National Geographic : 1896 Dec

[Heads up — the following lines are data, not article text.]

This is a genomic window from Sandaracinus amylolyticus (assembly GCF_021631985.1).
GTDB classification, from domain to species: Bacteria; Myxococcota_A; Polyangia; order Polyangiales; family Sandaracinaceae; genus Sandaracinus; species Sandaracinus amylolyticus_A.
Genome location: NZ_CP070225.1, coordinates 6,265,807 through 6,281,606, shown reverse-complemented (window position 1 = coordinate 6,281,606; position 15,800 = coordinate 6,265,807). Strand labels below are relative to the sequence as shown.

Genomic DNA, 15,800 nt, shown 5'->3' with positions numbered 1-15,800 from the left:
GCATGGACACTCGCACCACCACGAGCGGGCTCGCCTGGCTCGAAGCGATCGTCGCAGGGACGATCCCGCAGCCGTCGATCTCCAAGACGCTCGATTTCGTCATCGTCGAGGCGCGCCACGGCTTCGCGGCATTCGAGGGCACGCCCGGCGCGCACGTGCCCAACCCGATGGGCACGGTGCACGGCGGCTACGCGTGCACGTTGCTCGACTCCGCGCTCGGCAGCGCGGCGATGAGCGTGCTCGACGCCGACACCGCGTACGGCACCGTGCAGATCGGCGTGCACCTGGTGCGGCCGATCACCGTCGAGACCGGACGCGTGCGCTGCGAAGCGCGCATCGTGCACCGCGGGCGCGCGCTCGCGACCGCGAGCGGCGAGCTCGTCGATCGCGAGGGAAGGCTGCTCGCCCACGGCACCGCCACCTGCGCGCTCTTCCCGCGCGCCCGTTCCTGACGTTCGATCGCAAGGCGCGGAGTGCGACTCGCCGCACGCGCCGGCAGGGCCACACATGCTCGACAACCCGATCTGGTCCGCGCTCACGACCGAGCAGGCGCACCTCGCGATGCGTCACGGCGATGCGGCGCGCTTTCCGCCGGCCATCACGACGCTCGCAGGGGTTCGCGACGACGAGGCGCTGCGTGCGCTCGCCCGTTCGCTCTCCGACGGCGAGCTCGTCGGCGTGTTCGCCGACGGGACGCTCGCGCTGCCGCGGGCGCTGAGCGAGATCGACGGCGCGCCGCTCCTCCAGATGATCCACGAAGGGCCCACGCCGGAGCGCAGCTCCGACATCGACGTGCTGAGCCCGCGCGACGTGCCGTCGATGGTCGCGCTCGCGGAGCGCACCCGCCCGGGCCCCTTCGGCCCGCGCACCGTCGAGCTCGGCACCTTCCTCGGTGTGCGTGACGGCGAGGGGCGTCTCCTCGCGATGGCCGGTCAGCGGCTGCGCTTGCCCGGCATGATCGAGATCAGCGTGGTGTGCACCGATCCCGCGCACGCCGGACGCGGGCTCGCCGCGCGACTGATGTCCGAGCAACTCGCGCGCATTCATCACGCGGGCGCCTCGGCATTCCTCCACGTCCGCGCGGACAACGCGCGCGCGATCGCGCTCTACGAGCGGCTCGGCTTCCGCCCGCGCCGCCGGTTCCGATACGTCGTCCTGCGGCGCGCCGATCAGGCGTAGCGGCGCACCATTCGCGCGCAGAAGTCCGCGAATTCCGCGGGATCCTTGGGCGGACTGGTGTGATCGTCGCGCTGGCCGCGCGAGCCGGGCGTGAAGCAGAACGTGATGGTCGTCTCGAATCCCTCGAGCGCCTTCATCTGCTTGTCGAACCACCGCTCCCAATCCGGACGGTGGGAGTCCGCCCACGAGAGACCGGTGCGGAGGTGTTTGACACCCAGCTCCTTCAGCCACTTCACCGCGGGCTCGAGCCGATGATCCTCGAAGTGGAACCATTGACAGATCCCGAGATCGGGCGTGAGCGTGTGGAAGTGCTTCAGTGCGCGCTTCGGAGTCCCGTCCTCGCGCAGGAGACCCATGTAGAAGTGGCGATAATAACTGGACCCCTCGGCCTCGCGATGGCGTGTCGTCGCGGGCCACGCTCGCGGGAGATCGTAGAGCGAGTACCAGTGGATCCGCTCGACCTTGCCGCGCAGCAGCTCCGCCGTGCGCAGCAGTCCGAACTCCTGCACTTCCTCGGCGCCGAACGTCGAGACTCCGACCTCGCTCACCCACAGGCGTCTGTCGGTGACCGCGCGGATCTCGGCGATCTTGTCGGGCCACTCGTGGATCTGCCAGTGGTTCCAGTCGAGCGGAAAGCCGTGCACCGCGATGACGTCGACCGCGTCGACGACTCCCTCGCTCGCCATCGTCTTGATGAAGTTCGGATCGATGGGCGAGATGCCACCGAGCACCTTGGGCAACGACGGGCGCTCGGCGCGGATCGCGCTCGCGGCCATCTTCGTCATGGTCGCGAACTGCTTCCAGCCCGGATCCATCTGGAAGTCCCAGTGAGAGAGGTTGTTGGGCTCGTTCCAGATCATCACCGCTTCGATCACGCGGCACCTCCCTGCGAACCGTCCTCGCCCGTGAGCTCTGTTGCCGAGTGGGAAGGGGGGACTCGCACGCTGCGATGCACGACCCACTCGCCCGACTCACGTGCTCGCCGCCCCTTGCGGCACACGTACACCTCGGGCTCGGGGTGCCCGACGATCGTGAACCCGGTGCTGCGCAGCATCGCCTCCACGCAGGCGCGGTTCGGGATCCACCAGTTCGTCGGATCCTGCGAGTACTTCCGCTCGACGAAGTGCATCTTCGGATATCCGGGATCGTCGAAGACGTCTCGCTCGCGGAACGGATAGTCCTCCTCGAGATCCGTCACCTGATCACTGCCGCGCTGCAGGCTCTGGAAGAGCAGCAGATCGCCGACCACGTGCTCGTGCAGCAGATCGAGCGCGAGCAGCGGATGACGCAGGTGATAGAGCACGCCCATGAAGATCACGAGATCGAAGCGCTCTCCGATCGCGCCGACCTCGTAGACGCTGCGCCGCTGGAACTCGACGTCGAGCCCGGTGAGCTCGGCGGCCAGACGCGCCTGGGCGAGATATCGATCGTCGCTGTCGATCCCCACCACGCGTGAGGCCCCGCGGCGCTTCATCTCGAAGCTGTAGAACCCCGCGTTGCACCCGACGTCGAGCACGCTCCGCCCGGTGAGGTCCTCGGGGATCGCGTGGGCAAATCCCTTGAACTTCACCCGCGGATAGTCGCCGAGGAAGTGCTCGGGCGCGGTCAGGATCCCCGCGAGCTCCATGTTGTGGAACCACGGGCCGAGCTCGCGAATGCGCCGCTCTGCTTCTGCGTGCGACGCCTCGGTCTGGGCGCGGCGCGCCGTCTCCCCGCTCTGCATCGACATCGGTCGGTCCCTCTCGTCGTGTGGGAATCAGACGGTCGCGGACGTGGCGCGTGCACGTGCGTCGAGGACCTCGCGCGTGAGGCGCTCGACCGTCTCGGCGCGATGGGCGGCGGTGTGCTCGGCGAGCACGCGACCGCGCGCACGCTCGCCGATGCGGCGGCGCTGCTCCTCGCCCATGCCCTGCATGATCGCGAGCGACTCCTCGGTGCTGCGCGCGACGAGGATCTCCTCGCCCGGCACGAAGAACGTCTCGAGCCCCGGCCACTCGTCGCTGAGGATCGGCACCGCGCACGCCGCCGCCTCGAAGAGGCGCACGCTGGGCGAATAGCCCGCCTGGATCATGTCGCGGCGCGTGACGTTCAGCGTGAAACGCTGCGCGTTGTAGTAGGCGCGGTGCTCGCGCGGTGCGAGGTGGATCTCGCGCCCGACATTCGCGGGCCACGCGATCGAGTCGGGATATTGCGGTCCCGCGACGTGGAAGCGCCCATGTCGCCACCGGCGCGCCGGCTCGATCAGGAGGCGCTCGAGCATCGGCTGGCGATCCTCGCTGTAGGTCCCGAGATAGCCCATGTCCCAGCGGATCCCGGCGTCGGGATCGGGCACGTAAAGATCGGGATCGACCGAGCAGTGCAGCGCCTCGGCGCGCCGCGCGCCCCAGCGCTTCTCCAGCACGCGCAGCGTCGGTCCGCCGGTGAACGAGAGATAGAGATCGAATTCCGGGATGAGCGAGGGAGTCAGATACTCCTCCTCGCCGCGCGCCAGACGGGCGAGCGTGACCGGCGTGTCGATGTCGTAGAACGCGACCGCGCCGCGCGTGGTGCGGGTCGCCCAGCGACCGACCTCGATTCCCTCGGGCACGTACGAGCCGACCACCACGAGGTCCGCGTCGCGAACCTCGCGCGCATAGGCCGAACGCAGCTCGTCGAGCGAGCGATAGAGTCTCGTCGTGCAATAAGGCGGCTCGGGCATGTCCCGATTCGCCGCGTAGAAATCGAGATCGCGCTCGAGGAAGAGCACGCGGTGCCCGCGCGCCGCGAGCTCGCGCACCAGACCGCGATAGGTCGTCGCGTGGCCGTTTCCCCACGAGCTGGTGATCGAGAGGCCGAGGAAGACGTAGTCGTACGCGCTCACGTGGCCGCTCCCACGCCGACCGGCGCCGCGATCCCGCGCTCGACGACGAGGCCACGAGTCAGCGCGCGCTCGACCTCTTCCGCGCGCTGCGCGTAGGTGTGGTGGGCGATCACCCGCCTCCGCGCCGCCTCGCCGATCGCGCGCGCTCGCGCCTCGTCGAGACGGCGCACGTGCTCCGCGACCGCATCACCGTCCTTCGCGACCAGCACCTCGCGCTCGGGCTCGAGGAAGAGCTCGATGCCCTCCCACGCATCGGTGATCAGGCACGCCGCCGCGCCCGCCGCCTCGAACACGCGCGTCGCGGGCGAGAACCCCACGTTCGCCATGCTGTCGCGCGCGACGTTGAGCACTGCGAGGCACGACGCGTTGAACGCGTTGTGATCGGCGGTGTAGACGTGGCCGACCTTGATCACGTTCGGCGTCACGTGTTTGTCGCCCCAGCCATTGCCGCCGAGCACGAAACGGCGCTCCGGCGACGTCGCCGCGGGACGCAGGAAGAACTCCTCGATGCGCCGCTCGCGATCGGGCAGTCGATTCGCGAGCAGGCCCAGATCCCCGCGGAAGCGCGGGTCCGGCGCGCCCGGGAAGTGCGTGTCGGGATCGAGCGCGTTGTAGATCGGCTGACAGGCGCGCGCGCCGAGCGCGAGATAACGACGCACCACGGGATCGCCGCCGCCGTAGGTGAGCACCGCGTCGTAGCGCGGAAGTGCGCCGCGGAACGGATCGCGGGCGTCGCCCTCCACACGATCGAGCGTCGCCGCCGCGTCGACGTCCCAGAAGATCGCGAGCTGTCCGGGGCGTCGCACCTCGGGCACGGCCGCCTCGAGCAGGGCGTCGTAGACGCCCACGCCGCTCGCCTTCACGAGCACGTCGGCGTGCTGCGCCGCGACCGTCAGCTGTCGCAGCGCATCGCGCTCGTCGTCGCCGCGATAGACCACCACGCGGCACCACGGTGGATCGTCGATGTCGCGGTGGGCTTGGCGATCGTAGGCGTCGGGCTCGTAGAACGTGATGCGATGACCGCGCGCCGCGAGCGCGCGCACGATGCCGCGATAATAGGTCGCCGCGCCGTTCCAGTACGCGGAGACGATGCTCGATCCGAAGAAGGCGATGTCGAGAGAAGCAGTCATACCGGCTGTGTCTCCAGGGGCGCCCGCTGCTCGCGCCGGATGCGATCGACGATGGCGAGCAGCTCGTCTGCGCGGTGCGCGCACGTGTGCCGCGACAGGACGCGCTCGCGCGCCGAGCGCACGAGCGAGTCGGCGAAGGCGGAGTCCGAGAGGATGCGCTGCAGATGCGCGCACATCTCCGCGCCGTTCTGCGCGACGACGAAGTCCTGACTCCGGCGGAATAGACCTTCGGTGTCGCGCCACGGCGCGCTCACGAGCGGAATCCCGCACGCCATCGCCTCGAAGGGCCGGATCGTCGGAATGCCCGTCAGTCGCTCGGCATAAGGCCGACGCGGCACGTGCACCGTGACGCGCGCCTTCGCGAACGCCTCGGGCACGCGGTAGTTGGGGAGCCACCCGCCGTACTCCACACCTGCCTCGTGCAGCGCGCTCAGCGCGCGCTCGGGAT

394 GEOGRAPHY OF THE SOUTHERN PENINSULA West, whether in midwinter or midsummer, is full of comfort, charm, and beauty. The keys are not barren sand-wastes, as was at first supposed, but seem to be formed of the same rock as the bluff of Biscayne bay. They are tropical in plant life, genial in climate, and fertile almost beyond belief. The waters of this summer country are beautiful beyond everything that language or color can express. They are for the most part shallow, but in their greatest depths one sees through their crystal blue the underlying floor of bay or sound or strait. This floor is covered by sea-weeds in picturesque tangles and sponges of grotesque form, through and above which myriads of fish flit like flashes of electric light. Close by the shores the lazy shark glides along indifferent to your presence. The modest manatee, the strange sea-cow, hurries away to deeper water. From the opalescent surface the tarpon springs for his prey, the pompano for his pleasure. Overhead the sun shines brilliantly, but even at midsummer the trade winds blow so surely but so soothingly that there is no sense of heat and certainly none of oppression at any season of the year. The fertility of the southeastern coast region is really beyond description. It presents a variety of soils and lands unequaled. Anything known to the north temperate zone, except wheat, will grow. The vegetables of the ordinary garden mature and ripen at any period of the year. Planting and gathering run side by side winter and summer. It is the natural home for all the citrus family, such as lemons, limes, oranges, citrons, grape fruit, and shaddock. The pineapple grows and yields almost without attention. Mangos, guava, the alligator pear, the sapodilla, the sugar apple, the Japan plum and persimmon, with numer ous other tropical fruits, thrive and yield amazingly. The culture of vanilla, camphor, kola, cinchona, cinnamon, and coffee has begun with great promise of success. The eastern edge of the southern Everglade furnishes every condition of soil and climate necessary to the culture of the india-rubber tree, and, whether the glades are ever drained or not, the islands of their eastern edge will furnish the rubber of future commerce. In this favored region frost is entirely unknown. In addi tion to its southern latitude, it has two potent protectors. Close to its eastern shore courses that nursing mother of the sea, the great Gulf stream. Westward the warm waters of the glades hang a mist veil for 50 miles. In the eastern islands of the glades the habit of growth shown by the trees proves that frost has never fallen.